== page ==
10 December 2018

Mental Health and Behaviour in Schools

The profile of mental health has been raised in the news of late and the DfE has published non-statutory advice “Mental health and behaviour in schools” in November 2018 that focuses on helping schools support pupils whose mental health needs manifest themselves in behaviour. It sets out a school’s roles and responsibilities in relation to mental health and how school staff may support children.

Whole school approach

All schools are under a statutory duty to promote the welfare of their pupils. There should be a consistent whole school approach to mental health and wellbeing. This includes endeavouring to prevent mental health problems arising and not exacerbating existing problems by creating a safe and calm environment and equipping pupils to be resilient. It also covers identifying as early as possible when a pupil has a mental health problem. Schools should put internal support in place for pupils (such as counselling) and external support (working effectively with specialist agencies where appropriate).

Curriculum

Schools can teach pupils about mental health as part of curriculum subjects such as sex and relationship education. This is part of embedding the culture in the school and removing any stigma so that pupils feel comfortable talking about mental health concerns.

Graduated response

School staff should have clear systems in place for identifying mental health problems, including referral systems. Staff must first instigate an assessment to determine whether there are any underlying factors such as undiagnosed learning difficulties. Staff must then plan what action to take to support a pupil, implement this and conduct regular reviews to determine progress.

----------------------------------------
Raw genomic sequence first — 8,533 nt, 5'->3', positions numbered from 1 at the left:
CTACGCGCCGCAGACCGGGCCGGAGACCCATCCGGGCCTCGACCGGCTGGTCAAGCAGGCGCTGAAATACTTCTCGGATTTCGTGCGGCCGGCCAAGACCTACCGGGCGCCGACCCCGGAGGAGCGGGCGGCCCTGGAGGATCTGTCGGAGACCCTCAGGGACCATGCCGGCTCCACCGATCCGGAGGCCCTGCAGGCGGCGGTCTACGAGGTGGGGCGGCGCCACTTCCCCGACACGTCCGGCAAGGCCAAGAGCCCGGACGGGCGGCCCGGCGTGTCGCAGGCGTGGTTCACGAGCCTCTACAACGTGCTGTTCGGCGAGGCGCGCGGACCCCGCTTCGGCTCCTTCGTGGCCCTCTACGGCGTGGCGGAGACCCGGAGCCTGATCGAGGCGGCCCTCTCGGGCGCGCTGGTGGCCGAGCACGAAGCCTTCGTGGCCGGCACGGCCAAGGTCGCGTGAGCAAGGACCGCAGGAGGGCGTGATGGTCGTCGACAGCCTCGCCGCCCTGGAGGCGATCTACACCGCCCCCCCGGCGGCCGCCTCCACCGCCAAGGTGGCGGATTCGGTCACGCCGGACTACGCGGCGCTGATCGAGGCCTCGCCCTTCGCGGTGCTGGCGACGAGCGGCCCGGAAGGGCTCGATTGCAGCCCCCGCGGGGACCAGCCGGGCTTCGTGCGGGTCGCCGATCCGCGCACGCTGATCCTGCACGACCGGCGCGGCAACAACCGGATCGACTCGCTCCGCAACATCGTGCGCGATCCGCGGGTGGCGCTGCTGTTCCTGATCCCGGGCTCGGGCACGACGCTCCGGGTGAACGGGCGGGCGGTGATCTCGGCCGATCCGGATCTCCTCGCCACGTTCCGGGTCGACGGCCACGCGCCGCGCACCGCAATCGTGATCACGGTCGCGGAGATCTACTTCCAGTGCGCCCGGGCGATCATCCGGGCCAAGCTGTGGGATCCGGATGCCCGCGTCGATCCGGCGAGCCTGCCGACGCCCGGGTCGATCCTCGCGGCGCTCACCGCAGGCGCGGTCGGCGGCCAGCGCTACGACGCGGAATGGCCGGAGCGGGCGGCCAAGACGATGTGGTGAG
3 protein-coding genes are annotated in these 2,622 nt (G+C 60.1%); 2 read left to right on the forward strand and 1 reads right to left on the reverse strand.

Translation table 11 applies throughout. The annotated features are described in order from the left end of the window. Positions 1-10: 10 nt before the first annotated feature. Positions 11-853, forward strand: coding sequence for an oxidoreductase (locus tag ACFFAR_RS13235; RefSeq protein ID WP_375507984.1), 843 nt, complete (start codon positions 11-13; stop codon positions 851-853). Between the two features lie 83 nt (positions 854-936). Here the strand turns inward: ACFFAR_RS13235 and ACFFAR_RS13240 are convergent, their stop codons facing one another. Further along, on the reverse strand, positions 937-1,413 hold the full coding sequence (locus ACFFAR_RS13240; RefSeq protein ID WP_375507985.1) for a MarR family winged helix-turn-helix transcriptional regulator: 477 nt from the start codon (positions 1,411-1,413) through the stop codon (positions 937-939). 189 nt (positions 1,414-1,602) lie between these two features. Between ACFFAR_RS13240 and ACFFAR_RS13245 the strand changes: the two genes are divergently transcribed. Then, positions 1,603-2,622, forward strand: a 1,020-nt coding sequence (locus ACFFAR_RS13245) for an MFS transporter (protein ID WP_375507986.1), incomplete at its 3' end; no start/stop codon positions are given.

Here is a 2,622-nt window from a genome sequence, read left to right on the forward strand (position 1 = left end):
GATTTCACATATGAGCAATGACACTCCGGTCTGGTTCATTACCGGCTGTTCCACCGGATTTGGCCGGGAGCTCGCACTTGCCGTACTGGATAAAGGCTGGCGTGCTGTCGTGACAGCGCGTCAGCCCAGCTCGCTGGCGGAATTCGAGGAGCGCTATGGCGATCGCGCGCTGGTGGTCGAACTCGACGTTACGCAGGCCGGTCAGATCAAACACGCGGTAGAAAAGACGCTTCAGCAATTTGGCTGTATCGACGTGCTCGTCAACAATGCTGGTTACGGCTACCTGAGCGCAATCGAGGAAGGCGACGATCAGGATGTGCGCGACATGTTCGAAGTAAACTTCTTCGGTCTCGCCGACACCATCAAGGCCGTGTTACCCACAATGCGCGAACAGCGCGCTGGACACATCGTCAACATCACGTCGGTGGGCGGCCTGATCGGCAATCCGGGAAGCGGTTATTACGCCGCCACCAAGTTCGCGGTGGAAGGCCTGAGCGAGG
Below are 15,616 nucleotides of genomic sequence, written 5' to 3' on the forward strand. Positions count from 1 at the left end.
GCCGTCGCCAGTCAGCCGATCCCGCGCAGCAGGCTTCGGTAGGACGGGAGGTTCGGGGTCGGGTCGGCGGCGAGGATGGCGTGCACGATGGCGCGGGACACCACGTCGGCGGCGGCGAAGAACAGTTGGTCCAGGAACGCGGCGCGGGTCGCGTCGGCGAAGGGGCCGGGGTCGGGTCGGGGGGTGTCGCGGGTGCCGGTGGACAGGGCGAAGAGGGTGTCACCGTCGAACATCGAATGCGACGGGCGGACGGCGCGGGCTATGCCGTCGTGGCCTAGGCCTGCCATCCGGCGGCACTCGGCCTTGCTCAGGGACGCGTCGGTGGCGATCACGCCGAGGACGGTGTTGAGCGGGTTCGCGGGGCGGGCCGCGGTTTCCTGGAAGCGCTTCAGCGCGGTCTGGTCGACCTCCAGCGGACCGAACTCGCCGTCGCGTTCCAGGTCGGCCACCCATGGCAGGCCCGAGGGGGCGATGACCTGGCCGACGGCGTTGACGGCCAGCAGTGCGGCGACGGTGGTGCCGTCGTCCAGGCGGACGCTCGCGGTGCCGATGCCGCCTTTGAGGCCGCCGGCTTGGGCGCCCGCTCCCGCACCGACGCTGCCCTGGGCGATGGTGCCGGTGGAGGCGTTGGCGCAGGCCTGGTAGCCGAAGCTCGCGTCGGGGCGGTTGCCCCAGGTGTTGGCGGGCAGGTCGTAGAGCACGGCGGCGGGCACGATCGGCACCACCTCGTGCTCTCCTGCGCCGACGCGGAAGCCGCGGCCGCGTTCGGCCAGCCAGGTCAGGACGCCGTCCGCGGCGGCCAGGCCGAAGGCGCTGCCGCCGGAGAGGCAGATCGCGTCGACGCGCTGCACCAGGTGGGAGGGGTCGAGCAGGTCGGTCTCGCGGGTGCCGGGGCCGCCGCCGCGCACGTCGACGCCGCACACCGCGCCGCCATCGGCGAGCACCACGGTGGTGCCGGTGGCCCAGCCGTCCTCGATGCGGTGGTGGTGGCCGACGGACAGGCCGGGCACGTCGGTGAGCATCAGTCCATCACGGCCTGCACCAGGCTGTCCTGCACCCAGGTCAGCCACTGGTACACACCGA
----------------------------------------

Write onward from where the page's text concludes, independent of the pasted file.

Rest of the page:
Behaviour

It is important for schools to be alert to how mental health problems can underpin behavioural issues in order to support pupils effectively. Tackling bullying will assist in providing a safe and welcoming environment for vulnerable pupils. Behaviour policies must include appropriate sanctions that reflect the fact that all pupils may not be treated the same if a pupil’s disability makes it harder for them to comply with the policy. When considering excluding a pupil, schools should consider any contributing factors such as mental health problems before reaching a decision to exclude.

Special Educational Needs and Disabilities (SEND)

There are recognised risk factors for children developing mental health problems that mean it is more likely that pupils with SEND have mental health concerns.

Safeguarding

Mental health problems may be an indicator that a child has suffered or is at risk of suffering abuse, neglect or exploitation. It is essential that staff are aware of their responsibilities as set out in the statutory guidance, Keeping Children Safe in Education 2018 (Part 1) and Working Together to Safeguard Children. If staff have a concern about a pupil’s mental health that is also a safeguarding matter, immediate action must be taken including contacting the designated safeguarding lead and making a referral in accordance with the school’s Safeguarding policy.

Next Steps

The advice contains a useful table of risk and protective factors that are believed to be associated with mental health outcomes. We would advise that key staff at the school read the advice as a whole and how it may apply to their school, incorporating it or reflecting it in their policies and procedures.

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About the Author
Emma Swann, Partner, Head of Academies
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